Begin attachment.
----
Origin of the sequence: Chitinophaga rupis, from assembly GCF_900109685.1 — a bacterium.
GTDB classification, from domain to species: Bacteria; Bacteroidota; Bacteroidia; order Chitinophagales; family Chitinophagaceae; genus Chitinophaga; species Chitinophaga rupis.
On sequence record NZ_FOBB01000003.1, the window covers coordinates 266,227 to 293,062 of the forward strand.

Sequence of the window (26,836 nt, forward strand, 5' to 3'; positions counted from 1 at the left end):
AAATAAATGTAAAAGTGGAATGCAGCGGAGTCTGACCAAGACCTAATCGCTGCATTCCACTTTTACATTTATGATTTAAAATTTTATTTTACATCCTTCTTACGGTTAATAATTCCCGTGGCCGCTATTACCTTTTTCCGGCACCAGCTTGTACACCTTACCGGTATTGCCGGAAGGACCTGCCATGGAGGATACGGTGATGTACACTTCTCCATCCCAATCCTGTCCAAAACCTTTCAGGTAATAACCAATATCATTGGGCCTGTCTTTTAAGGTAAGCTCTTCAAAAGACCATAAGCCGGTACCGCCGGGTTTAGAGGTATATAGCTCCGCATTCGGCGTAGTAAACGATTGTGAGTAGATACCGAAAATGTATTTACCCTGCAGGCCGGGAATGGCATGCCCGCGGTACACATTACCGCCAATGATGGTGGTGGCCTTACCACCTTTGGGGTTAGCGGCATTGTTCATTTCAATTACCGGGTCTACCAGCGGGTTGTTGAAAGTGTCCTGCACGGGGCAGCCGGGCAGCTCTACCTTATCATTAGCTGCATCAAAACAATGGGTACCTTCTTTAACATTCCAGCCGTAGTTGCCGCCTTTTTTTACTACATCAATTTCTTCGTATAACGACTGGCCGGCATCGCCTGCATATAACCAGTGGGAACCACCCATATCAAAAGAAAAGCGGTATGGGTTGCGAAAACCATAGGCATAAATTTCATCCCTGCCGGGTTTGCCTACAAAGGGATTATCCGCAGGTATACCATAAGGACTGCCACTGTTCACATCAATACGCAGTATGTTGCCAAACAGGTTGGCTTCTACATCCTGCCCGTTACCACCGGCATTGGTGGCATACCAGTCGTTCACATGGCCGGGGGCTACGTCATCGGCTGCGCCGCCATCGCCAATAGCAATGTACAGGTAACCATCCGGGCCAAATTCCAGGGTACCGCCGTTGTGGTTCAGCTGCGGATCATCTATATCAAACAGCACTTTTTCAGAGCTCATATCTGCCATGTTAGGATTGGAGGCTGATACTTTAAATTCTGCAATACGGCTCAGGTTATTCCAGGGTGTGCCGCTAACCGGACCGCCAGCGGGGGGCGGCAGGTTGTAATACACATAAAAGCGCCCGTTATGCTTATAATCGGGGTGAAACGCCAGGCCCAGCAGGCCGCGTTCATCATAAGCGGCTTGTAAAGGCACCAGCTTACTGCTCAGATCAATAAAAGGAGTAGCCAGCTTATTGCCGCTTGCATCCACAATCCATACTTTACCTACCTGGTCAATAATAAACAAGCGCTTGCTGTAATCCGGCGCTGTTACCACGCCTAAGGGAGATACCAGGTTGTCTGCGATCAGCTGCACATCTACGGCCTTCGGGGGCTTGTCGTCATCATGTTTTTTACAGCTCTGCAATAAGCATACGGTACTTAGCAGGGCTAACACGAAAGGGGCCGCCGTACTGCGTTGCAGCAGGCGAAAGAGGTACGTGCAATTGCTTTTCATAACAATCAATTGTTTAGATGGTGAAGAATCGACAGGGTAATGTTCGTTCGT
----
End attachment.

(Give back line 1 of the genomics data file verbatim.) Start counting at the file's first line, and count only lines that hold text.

Origin of the sequence: Chitinophaga rupis, from assembly GCF_900109685.1 — a bacterium.